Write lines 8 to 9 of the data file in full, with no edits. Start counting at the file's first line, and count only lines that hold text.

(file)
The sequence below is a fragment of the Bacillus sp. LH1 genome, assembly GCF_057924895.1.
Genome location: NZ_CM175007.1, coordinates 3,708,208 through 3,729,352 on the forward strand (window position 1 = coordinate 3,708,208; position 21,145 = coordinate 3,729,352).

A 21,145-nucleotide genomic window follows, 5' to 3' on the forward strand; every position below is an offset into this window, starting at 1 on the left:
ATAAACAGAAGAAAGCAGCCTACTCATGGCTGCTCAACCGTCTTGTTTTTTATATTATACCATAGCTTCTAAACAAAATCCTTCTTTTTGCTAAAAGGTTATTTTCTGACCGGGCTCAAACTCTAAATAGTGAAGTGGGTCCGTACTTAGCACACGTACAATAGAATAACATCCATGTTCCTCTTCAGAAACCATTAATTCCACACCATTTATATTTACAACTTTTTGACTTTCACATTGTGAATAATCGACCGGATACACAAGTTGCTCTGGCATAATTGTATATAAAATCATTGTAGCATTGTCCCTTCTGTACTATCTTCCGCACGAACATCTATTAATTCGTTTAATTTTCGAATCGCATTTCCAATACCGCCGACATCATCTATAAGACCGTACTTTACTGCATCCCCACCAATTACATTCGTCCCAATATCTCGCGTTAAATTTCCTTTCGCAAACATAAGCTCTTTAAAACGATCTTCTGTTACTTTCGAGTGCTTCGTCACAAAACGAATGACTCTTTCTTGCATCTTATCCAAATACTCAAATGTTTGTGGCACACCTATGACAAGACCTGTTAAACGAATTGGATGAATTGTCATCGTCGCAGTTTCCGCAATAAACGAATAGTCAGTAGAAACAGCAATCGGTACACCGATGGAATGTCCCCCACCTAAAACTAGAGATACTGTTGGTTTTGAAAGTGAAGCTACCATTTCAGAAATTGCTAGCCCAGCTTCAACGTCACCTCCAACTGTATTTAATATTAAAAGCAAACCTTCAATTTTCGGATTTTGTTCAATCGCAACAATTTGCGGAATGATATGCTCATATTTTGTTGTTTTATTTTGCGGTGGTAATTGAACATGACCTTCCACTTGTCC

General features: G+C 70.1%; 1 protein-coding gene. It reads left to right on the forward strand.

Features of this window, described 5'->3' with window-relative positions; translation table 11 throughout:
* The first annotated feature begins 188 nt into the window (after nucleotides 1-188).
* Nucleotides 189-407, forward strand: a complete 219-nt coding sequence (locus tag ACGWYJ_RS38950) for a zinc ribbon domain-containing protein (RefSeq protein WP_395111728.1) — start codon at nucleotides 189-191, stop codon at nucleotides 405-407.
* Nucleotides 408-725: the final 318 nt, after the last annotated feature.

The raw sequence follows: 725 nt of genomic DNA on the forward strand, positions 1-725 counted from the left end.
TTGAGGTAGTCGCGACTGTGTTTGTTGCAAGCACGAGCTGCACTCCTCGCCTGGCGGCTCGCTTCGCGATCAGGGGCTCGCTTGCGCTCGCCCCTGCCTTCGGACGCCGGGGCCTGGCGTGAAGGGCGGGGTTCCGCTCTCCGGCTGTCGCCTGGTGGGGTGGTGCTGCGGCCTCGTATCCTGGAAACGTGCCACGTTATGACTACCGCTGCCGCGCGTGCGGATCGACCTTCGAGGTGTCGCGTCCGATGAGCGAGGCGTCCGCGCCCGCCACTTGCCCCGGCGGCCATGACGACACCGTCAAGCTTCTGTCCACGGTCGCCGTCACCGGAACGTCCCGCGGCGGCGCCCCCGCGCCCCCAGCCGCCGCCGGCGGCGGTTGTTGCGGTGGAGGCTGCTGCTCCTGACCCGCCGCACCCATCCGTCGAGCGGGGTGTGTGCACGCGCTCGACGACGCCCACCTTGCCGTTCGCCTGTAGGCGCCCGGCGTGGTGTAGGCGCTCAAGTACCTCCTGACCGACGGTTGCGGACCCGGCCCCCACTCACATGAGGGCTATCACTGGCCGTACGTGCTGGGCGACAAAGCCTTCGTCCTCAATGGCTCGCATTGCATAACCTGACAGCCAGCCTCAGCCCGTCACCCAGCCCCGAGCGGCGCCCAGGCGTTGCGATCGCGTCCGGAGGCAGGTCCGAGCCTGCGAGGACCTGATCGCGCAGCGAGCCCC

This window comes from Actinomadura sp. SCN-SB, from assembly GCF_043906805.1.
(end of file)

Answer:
* Nucleotides 189-407, forward strand: a complete 219-nt coding sequence (locus tag ACGWYJ_RS38950) for a zinc ribbon domain-containing protein (RefSeq protein WP_395111728.1) — start codon at nucleotides 189-191, stop codon at nucleotides 405-407.
* Nucleotides 408-725: the final 318 nt, after the last annotated feature.